NINE hundred thousand children in poverty are not eligible for free school meals because the qualifying criteria are so restrictive, new Child Poverty Action Group analysis of Department for Education data reveals.

The charity calls on all political parties to make universal free school meals (FSM) a priority pledge in their election manifestos to relieve pressure on household budgets and ensure every child has the food they need to learn and thrive.

In England through national schemes, universal free school meals are only provided to children in reception, year one and year two. From year three onwards, free school meals are means-tested. For a family on universal credit to qualify, their combined household income must be £7,400 or less, excluding benefit payments.

Research by CPAG and the National Education Union shows that when free meals are provided for every child they are not only a financial lifeline for struggling families and fuel for children’s learning, but also reduce stigma in the lunch hall, improve home-school relations (because worries about dinner money debt evaporate) and encourage good eating habits among children.

Commenting the charity’s finding, CPAG’s Head of Education policy Kate Anstey said: “Classrooms across England are full of children who are hungry or worrying about food. And lunch halls can be a place of stigma for kids who do get a free school meal. Ensuring every child has a free lunch at school is essential to support wellbeing, learning and inclusion. All political parties should fulfil their responsibility to protect children by committing now to universal free school meals.”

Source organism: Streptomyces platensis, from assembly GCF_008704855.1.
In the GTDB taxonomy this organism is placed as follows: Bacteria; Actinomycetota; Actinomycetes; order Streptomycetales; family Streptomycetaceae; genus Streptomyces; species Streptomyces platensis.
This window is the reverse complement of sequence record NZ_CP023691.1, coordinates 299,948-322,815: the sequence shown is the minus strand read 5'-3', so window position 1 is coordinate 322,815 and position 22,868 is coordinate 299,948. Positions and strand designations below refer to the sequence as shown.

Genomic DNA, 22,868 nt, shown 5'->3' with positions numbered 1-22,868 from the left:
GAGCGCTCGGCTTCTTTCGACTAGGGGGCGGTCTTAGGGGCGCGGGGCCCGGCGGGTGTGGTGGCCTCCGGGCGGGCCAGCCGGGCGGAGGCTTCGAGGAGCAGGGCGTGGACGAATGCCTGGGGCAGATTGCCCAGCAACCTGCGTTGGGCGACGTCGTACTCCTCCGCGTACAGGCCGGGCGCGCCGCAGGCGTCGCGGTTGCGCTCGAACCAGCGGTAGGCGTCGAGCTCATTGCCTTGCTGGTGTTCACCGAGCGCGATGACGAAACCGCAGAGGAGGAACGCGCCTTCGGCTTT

In 2021, the Scottish Government announced that it would roll out universal FSM entitlement to all children in primary school and in 2022, the Welsh Government followed suit. Both Governments are in the process of rolling out FSM to all children in primary schools. In addition to these nationwide programmes, the London boroughs of Southwark, Newham, Islington, Westminster and Tower Hamlets offer universal FSM for children in primary schools, with Tower Hamlets recently announcing the rollout of universal FSM in secondary schools also. York Council has recently announced a pilot scheme offering universal FSM, signalling growing support for the policy across the country.

Despite this, school meal entitlement remains variable across the UK, with children receiving different levels of support depending on where they live. In 2023, the mayor of London announced a programme funding FSM entitlement for all primary school pupils in London. This programme is now being delivered and plans are in place to evaluate the outcomes of the programme. Funding for the Mayor’s policy has been guaranteed for two academic years and plans are in place for the continuation of the policy beyond this.

* Read: The Univeral Multiplier: The Impact of Universal Free School Meal Entitlement on Families, Schools and Children here.

* Source: Child Poverty Action Group